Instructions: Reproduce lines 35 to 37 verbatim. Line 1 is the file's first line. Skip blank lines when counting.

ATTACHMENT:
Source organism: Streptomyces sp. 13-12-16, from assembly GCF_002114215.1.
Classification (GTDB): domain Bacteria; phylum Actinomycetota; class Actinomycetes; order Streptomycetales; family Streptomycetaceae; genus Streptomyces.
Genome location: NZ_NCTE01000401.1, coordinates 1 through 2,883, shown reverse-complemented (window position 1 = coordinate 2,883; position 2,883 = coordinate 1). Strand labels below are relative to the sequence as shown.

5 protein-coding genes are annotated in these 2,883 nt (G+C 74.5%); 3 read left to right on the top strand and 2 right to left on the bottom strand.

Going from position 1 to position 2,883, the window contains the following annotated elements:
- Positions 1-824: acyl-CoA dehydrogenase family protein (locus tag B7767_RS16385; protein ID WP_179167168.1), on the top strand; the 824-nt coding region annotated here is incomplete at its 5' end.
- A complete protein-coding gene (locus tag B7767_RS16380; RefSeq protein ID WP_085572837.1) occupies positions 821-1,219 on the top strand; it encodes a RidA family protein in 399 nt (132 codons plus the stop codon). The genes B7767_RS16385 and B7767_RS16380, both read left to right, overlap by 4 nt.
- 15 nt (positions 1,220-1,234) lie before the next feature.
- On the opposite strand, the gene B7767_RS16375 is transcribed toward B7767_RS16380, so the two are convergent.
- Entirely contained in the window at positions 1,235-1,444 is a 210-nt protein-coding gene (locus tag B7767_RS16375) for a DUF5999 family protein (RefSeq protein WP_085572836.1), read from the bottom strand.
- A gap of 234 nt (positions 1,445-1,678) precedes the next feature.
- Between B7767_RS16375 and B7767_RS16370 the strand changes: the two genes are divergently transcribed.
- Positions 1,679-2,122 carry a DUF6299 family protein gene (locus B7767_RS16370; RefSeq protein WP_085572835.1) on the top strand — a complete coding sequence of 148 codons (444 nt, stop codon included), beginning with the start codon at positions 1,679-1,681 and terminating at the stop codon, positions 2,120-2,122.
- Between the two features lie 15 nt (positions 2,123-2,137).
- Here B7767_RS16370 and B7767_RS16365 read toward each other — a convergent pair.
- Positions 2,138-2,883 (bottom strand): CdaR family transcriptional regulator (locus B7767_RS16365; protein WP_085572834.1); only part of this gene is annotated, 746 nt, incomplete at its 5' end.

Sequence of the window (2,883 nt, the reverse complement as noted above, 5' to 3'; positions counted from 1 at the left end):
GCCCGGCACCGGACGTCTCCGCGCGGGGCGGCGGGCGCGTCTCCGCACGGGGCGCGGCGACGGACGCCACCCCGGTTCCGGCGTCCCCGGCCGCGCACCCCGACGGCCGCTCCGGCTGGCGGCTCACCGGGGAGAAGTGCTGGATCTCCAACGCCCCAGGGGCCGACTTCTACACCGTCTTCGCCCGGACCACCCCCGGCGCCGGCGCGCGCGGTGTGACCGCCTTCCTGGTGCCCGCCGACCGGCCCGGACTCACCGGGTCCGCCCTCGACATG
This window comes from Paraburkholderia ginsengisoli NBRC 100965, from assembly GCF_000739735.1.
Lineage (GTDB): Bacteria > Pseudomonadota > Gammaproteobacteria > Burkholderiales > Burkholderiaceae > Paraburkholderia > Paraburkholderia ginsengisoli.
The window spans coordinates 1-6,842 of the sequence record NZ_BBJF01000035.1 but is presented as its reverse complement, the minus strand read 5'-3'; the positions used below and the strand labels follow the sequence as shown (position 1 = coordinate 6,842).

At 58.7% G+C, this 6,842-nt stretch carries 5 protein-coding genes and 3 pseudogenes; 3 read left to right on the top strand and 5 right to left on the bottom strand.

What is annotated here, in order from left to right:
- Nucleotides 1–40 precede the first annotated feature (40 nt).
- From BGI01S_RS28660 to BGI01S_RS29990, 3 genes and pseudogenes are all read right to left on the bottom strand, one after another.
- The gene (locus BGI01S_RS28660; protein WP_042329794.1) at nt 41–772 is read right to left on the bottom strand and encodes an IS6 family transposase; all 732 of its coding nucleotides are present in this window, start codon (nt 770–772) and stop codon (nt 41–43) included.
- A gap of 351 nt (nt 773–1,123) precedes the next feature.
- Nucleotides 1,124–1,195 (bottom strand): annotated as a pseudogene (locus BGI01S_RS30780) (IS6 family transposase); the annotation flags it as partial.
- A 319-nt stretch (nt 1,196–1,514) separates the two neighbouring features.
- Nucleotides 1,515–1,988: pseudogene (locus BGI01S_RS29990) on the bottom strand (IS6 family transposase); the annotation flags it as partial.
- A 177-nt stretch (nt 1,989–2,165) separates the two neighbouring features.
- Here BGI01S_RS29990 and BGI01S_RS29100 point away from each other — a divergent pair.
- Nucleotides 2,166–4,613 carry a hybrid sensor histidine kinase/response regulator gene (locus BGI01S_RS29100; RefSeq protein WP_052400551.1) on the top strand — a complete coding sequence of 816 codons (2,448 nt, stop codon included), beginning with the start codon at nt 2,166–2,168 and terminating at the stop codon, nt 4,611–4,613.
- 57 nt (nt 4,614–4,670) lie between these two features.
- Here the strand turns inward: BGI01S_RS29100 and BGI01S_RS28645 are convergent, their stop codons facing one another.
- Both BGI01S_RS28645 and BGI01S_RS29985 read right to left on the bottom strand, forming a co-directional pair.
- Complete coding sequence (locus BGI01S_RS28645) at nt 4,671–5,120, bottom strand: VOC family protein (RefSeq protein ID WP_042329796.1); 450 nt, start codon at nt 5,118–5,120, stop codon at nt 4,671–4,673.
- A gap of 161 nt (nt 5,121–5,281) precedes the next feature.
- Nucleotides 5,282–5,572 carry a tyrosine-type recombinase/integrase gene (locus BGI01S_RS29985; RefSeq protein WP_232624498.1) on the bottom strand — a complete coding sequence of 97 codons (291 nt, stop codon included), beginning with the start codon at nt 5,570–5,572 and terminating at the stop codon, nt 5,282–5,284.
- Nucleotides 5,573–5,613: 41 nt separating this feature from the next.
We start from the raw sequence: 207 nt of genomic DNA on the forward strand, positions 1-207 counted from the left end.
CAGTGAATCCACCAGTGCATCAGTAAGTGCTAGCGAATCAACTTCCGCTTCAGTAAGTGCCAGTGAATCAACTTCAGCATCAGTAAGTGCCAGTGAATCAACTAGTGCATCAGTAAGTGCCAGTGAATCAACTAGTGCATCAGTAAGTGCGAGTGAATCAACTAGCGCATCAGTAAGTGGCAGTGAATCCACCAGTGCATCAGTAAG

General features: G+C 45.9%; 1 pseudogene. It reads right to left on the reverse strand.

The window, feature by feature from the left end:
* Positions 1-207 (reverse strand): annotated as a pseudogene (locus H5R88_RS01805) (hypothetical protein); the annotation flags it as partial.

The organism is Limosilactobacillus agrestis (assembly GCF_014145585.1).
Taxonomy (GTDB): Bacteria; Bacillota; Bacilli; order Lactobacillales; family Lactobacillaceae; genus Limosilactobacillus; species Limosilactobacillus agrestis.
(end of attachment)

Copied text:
- Here the strand turns inward: BGI01S_RS29100 and BGI01S_RS28645 are convergent, their stop codons facing one another.
- Both BGI01S_RS28645 and BGI01S_RS29985 read right to left on the bottom strand, forming a co-directional pair.
- Complete coding sequence (locus BGI01S_RS28645) at nt 4,671–5,120, bottom strand: VOC family protein (RefSeq protein ID WP_042329796.1); 450 nt, start codon at nt 5,118–5,120, stop codon at nt 4,671–4,673.